GREY HONG KONG, Hong Kong / HSBC / 2017

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To turn a silent topic into a discussion that no one could ignore, we needed a device – one that everyone in the city has attachment to. Also, it shall be meaningful to the LGBT community.

Our idea was inspired by a cultural-rooted insight:

‘Lion Rock Spirit’, one of the core Hong Kong values inherited through generations, holds locals together through solidarity and perseverance to strive for a better society.

This symbolic meaning of lions gave us a starting point.

With two bronze lion statues, Stephen and Stitt, guarding the HSBC Main Building for years, the lions are an enduring symbol of HSBC and Hong Kong. They even appear on the banknotes, making them synonymous with HSBC that locally the bank is affectionately known as “the Lion Bank”.

Therefore, we decided to use the city’s icons to make a bold statement. And turned the HSBC lions into Rainbow Lions.


Collaborating with renowned local gay artist, Michael Lam, HSBC created designs inspired by the colours of the Pride rainbow and respecting traditional Feng Shui principles.

Stephen was designed to look as if it was wearing the rainbow flag, with the bold stripes representing courage to be true to oneself. Stitt was designed with rainbow swirls, encouraging unity in diversity.

Both had white teeth, pastel hues, yellow paws and a green base, adhering to Feng Shui principles for ongoing prosperity of the bank and Hong Kong. The Rainbow Lions were launched and blessed by a famous Feng Shui Master, Master Lung, to show HSBC’s respect to traditional culture.

By combining traditional Feng Shui principles with the pro-LGBT designs HSBC sent a powerful message that traditional and modern values can co-exist in harmony.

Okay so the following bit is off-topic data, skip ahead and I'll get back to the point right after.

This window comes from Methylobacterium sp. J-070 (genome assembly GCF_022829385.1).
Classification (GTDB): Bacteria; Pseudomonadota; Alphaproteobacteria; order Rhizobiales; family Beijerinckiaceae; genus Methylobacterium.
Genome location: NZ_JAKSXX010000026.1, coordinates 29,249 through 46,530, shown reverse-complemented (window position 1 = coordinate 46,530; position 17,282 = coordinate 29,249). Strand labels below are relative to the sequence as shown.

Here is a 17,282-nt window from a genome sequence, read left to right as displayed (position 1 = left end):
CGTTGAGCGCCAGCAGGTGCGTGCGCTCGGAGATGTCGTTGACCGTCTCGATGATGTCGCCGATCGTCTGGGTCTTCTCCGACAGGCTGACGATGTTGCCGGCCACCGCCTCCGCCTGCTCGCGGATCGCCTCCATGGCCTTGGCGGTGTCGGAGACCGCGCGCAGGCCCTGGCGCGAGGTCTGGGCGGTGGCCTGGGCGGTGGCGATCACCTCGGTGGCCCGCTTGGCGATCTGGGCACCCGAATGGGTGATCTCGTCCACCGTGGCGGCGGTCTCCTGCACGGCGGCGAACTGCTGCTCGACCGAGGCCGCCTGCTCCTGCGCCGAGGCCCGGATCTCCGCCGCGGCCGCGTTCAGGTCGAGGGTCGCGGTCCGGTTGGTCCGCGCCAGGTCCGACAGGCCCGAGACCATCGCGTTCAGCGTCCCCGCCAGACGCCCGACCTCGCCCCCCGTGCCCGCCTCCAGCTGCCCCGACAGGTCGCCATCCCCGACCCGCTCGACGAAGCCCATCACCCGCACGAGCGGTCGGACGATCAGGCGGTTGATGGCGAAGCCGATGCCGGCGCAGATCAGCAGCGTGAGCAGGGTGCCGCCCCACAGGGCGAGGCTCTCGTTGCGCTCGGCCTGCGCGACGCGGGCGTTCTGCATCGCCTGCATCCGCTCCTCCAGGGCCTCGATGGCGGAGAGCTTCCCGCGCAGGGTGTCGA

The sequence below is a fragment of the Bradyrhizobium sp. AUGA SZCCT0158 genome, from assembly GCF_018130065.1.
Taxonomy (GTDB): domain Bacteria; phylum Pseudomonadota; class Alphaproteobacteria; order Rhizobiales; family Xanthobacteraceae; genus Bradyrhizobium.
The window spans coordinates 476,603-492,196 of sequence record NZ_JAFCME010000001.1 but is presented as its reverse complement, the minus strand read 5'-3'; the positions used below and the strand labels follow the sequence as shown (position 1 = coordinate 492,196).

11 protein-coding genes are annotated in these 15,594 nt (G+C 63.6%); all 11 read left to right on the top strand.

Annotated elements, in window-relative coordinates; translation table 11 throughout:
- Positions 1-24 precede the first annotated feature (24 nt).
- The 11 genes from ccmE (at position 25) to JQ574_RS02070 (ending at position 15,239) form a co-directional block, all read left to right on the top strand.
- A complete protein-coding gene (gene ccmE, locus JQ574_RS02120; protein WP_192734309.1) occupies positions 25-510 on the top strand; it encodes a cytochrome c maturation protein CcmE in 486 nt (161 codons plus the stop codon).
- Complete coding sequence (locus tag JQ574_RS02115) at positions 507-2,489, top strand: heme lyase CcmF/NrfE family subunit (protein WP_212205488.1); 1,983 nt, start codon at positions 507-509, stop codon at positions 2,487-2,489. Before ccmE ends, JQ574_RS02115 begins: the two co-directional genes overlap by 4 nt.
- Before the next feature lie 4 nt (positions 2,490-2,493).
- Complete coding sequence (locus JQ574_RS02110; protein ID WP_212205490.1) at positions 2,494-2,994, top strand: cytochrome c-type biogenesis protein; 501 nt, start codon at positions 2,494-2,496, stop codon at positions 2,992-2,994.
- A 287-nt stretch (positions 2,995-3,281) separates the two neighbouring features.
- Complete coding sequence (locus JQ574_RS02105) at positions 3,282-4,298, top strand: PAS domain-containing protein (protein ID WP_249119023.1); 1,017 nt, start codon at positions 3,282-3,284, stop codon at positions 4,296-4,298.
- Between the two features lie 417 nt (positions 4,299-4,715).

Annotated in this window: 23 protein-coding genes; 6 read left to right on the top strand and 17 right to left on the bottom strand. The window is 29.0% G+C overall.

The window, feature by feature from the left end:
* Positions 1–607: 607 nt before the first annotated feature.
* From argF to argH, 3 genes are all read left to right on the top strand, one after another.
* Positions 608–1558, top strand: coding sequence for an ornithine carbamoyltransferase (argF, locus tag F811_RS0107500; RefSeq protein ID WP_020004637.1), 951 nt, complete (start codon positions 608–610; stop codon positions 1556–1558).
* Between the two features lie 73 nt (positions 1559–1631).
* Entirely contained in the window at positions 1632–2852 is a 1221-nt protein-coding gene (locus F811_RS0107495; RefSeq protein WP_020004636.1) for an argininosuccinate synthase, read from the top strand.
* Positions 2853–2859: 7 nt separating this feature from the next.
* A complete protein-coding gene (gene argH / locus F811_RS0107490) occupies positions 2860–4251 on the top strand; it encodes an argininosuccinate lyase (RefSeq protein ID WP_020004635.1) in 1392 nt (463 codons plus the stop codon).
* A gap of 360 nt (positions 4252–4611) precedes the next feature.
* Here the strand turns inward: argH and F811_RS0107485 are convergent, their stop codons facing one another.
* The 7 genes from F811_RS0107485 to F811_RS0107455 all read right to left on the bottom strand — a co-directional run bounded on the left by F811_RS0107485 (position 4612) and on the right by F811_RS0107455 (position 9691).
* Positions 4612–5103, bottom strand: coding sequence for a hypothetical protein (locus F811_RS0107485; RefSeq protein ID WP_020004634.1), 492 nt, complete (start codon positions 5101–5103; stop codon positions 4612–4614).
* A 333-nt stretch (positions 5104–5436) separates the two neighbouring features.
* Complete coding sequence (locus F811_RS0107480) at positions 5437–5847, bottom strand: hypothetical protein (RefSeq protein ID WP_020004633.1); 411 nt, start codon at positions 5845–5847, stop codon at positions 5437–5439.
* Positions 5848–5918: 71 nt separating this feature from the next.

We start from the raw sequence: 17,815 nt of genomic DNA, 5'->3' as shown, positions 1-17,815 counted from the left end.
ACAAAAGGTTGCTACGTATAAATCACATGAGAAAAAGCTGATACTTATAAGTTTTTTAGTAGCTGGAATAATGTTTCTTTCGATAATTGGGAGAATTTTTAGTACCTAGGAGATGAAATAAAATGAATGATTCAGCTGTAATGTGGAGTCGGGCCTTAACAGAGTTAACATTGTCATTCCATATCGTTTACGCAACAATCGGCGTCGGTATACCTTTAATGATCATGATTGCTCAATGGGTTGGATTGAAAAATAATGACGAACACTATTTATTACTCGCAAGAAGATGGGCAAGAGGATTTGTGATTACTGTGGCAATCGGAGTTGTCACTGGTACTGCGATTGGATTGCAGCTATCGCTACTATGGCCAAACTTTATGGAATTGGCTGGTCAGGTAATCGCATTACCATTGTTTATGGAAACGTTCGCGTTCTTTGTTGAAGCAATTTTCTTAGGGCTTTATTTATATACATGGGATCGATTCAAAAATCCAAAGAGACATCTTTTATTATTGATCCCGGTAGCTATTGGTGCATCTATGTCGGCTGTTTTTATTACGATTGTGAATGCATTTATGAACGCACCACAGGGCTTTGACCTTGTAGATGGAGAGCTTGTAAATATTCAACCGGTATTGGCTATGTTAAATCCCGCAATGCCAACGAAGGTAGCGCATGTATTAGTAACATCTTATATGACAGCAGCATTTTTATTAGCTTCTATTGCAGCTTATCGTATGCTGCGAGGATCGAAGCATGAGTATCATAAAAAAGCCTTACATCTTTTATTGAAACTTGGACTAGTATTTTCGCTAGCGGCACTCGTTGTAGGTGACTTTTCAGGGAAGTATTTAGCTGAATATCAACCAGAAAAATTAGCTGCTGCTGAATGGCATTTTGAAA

Not only did the campaign help HSBC spark LGBT conversation, but also draw global attention to LGBT inclusion and progress.

1. Promote LGBT inclusion and progress beyond Hong Kong

• In a city, which has traditionally shied away from LGBT conversation, the campaign became the talk of the town and spread to over 26 countries. Major global news across the world, including BBC News, The Wall Street Journal, Reuters, Time covered the campaign, while some even did a deep-dive analysis of this societal issue in Hong Kong.

• The campaign garnered over $6,333,000 earned media value, 14X higher than the campaign media spent (Target: 5X)

2. Encourage a culture of Diversity and Inclusion within the organisation

• Not only did the campaign stir up conversations globally, it also became a source of Pride for HSBC employees. The HSBC Pride Employee Network membership grew by over 340% to over 2,000 members


This work tells the story of how a bank sparks a global conversation around LGBT inclusion starting from a city, which has traditionally shied away from LGBT conversation.

To support LGBT progress in Hong Kong, HSBC’s Rainbow Lions campaign takes the culturally untouchable guardian statues and turns them into a bold statement. It turned a silent topic into a discussion that no one could ignore, which ultimately became a global topic discussed by news media and people around the world.


Per Fung Shui principles, Chinese guardian lion statues were believed to have powerful mythic protective benefits on the premises. They can be found at the entrance of imperial palace, offices, shops, hotels and restaurants in all places where the Chinese have settled.

As the protector of HSBC and Hong Kong, the HSBC lions are untouchable. Simply painting them with the rainbow colours might ruin the Fung Shui of both HSBC and Hong Kong, trampling on the Chinese traditional values.

Therefore, our approach is to combine the traditional principles with the progress values. Only by doing so could we give new meaning to the city’s icons for promoting LGBT progress in a disruptive yet harmonious way.


In many parts of the world, the LGBT community is celebrated. But Hong Kong isn’t one of them.

It’s where the local language of transgender is directly translated as ‘Human Monster’. Even talking about LGBT equality publicly is a taboo.

As HSBC’s CEO put it, “I want my colleagues to be themselves when they come to work, and I want our millions of customers around the world to see themselves in HSBC”.

HSBC aspires to create a place where people are valued, respected and supported to achieve their potential.


1. Promote LGBT inclusion and progress in Hong Kong

• Spark city-wide conversation through earned media at 5X multiply effect of media budget

2. Encourage a culture of Diversity and Inclusion within the organisation

• Increase HSBC Pride Employee Network membership by 150%

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